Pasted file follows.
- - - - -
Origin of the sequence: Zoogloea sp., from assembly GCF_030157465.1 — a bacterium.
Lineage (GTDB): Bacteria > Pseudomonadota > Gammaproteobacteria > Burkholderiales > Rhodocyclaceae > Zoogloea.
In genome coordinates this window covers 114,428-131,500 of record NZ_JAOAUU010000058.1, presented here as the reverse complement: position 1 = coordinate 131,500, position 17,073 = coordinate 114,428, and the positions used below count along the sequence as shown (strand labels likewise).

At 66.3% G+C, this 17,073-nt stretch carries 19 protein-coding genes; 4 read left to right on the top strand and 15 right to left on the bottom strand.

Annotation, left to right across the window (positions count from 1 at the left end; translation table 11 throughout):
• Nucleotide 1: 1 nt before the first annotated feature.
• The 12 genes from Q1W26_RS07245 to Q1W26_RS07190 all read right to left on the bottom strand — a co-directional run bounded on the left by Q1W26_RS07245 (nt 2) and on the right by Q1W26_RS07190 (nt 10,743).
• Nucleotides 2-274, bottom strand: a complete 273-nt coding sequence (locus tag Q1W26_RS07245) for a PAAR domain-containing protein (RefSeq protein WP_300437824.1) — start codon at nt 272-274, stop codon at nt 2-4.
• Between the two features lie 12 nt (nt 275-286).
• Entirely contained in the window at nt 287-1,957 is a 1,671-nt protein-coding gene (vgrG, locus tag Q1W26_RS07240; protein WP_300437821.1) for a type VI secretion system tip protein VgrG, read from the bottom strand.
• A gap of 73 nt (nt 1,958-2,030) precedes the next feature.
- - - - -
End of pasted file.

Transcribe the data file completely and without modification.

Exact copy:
Origin of the sequence: Zoogloea sp., from assembly GCF_030157465.1 — a bacterium.
Lineage (GTDB): Bacteria > Pseudomonadota > Gammaproteobacteria > Burkholderiales > Rhodocyclaceae > Zoogloea.
In genome coordinates this window covers 114,428-131,500 of record NZ_JAOAUU010000058.1, presented here as the reverse complement: position 1 = coordinate 131,500, position 17,073 = coordinate 114,428, and the positions used below count along the sequence as shown (strand labels likewise).

At 66.3% G+C, this 17,073-nt stretch carries 19 protein-coding genes; 4 read left to right on the top strand and 15 right to left on the bottom strand.

Annotation, left to right across the window (positions count from 1 at the left end; translation table 11 throughout):
• Nucleotide 1: 1 nt before the first annotated feature.
• The 12 genes from Q1W26_RS07245 to Q1W26_RS07190 all read right to left on the bottom strand — a co-directional run bounded on the left by Q1W26_RS07245 (nt 2) and on the right by Q1W26_RS07190 (nt 10,743).
• Nucleotides 2-274, bottom strand: a complete 273-nt coding sequence (locus tag Q1W26_RS07245) for a PAAR domain-containing protein (RefSeq protein WP_300437824.1) — start codon at nt 272-274, stop codon at nt 2-4.
• Between the two features lie 12 nt (nt 275-286).
• Entirely contained in the window at nt 287-1,957 is a 1,671-nt protein-coding gene (vgrG, locus tag Q1W26_RS07240; protein WP_300437821.1) for a type VI secretion system tip protein VgrG, read from the bottom strand.
• A gap of 73 nt (nt 1,958-2,030) precedes the next feature.